October 19, 2007 by  Ashley Guberman

Marcello Tobar asked about Competence-based training on LinkedIn:

“Competence-based training is popular nowadays. I wonder if there is enough evidence to state that competence-based training is better for increasing performance of trainees as compared with more traditional training forms (competence understood as a combination of knowledge, skills, and attitude).  If so, what are key elements to perform successful competence-based training?”

The response from Mr. Lewandowski did an excellent job of identifying most of the key components of various forms of training. An additional resources on training that I have found useful is:
• Training for Impact. How to link training to the business needs and measure the results.
By Cana Gaines Robinson & James C. Robinson

Also, Mr. Fornal was correct in pointing out that beyond the actual training method chosen, that the learning style of the participant is equally important. There is a relatively straight forward instrument called the Kolb Learning Style Inventory (LSI) that focuses on the differences between those who learn from concrete experience (do it), reflective observation (see it), abstract conceptualization (think about it), or active experimentation (trial & error).
Learning Styles Inventory

Prior to embarking on any significant training endeavor in the corporate environment, it helps to step back and evaluate whether the barriers to effective performance are really about the need for training at all. For example, looking at the “Skill vs. Will” matrix can help the individual responsible for performance to evaluate whether the employees need more direction, guidance, responsibility, or motivation in order to be more effective.
Cf.: Skill vs. Will Matrix

Back to the core question of whether training is the solution at all, you may wish to look at the Blumberg Model, which identifies three primary barriers to effective performance: Capacity (skills, ability, knowledge, training), Willingness, and Opportunity. In that model, “Opportunity” is identified as the most commonly missing component to performance. For example, in a customer service call center, suppose that the operators are failing to resolve customer’s issues. Therefore, additional training is provided to address this problem, but resolution rates are still poor. Then it turns out that the operators know exactly what it would take to resolve customer issues, except that they are rewarded on how quickly they end the call, or the number of calls that they take. Operators may even be penalized for taking more time, even if that is what it would take to resolve the issues. Thus, despite now having the skill and will to resolve customer issues, as well as the competence to do so, if the manager insists on keeping the call volume high even at the expense of quality of service, then the operators lack the opportunity to really make use of the capacity that they now possess. In situations where there are other factors that limit effective performance, no amount of training will address the core problem.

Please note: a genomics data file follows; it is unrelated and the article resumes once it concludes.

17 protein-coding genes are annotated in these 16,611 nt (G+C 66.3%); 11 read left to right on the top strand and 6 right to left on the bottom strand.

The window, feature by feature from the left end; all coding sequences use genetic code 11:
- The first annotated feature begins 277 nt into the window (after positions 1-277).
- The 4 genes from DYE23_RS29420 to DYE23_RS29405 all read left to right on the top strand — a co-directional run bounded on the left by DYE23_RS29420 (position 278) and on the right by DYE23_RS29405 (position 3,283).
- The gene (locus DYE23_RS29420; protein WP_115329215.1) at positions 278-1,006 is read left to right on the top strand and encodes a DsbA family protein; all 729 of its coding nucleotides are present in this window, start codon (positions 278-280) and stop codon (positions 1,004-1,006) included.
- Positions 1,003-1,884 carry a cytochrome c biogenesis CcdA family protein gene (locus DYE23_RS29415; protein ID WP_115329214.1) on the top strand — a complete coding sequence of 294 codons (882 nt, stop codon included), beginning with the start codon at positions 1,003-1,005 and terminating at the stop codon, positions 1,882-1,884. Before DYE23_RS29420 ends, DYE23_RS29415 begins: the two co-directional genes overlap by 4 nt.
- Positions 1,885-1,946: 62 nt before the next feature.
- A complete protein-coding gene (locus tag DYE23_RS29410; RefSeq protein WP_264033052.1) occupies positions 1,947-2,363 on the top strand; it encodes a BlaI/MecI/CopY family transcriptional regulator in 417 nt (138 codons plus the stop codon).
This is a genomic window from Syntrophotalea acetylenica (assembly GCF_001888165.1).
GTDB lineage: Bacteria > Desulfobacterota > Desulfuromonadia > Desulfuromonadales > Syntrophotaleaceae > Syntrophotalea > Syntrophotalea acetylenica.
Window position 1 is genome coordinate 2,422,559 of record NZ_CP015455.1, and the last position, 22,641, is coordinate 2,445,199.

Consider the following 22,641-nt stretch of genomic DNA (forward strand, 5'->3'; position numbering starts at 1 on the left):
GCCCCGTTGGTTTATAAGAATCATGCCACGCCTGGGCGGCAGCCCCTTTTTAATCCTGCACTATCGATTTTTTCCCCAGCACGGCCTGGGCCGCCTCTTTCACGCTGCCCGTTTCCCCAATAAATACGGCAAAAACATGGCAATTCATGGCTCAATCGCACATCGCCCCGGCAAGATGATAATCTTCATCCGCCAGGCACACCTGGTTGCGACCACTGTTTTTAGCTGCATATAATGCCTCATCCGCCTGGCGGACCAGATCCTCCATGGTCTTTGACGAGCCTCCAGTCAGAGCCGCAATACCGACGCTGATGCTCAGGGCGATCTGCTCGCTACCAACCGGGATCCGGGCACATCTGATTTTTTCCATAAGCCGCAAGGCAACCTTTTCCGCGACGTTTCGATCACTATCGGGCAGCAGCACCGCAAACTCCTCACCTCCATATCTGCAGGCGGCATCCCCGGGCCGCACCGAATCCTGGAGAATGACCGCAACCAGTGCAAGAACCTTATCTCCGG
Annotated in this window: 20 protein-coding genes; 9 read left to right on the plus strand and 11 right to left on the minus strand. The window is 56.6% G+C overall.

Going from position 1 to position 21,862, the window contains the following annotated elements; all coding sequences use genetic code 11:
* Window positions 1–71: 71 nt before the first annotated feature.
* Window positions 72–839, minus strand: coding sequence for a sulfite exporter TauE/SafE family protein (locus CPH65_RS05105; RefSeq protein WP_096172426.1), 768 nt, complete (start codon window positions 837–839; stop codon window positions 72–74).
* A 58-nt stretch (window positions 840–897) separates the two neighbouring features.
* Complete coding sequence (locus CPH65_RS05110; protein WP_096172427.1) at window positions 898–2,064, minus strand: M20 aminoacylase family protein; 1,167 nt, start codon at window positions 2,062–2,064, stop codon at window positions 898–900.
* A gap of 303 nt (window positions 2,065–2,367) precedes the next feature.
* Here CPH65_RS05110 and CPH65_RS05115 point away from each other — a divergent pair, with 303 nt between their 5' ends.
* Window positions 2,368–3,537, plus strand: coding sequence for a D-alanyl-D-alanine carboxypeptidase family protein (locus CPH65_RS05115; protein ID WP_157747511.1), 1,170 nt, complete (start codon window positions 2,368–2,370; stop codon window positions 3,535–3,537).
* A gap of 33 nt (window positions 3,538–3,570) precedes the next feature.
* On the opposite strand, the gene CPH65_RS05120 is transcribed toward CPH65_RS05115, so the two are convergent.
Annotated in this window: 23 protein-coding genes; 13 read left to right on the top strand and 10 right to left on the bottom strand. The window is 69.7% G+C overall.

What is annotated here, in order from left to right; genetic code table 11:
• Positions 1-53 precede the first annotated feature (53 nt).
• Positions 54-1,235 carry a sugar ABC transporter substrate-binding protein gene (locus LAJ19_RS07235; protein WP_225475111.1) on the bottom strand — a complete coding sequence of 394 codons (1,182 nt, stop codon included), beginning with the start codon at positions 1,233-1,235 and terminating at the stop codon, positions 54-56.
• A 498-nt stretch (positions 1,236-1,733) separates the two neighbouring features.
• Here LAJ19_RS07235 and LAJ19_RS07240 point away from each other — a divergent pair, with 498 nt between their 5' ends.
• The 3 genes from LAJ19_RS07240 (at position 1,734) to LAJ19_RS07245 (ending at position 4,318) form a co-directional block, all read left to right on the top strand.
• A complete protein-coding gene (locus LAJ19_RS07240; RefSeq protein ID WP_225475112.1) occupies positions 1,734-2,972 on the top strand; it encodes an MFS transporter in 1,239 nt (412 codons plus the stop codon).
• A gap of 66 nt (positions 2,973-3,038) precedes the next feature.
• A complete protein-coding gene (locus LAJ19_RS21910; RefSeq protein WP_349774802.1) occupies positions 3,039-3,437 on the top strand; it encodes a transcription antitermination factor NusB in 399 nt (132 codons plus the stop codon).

Cf.: Blumberg Model

The short answer to whether there is evidence that competence based training outperforms others types would thus be very difficult prove. The truth is probably that it depends a great deal on the environment, and on whether lack of competence is really the core issue to be addressed.


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